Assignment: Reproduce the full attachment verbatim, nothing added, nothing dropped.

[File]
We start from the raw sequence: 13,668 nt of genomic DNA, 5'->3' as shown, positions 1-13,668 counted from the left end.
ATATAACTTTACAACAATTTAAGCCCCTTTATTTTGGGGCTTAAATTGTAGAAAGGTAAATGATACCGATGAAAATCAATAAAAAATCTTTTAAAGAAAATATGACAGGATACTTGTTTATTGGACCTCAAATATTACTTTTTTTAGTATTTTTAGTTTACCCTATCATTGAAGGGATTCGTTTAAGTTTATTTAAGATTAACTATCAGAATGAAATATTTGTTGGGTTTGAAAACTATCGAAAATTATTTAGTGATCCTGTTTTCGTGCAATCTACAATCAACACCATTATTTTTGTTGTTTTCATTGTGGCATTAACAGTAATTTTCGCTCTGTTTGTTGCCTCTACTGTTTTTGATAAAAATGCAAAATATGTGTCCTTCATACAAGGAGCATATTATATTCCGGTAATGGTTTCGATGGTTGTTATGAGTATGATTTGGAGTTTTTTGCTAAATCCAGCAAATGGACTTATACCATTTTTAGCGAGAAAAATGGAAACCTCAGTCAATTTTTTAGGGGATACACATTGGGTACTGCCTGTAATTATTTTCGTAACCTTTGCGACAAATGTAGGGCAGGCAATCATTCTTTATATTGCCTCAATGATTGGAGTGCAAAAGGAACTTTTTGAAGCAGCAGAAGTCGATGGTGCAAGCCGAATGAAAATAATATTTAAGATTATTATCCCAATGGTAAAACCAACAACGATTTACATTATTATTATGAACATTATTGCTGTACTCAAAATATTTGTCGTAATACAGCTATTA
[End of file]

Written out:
We start from the raw sequence: 13,668 nt of genomic DNA, 5'->3' as shown, positions 1-13,668 counted from the left end.
ATATAACTTTACAACAATTTAAGCCCCTTTATTTTGGGGCTTAAATTGTAGAAAGGTAAATGATACCGATGAAAATCAATAAAAAATCTTTTAAAGAAAATATGACAGGATACTTGTTTATTGGACCTCAAATATTACTTTTTTTAGTATTTTTAGTTTACCCTATCATTGAAGGGATTCGTTTAAGTTTATTTAAGATTAACTATCAGAATGAAATATTTGTTGGGTTTGAAAACTATCGAAAATTATTTAGTGATCCTGTTTTCGTGCAATCTACAATCAACACCATTATTTTTGTTGTTTTCATTGTGGCATTAACAGTAATTTTCGCTCTGTTTGTTGCCTCTACTGTTTTTGATAAAAATGCAAAATATGTGTCCTTCATACAAGGAGCATATTATATTCCGGTAATGGTTTCGATGGTTGTTATGAGTATGATTTGGAGTTTTTTGCTAAATCCAGCAAATGGACTTATACCATTTTTAGCGAGAAAAATGGAAACCTCAGTCAATTTTTTAGGGGATACACATTGGGTACTGCCTGTAATTATTTTCGTAACCTTTGCGACAAATGTAGGGCAGGCAATCATTCTTTATATTGCCTCAATGATTGGAGTGCAAAAGGAACTTTTTGAAGCAGCAGAAGTCGATGGTGCAAGCCGAATGAAAATAATATTTAAGATTATTATCCCAATGGTAAAACCAACAACGATTTACATTATTATTATGAACATTATTGCTGTACTCAAAATATTTGTCGTAATACAGCTATTA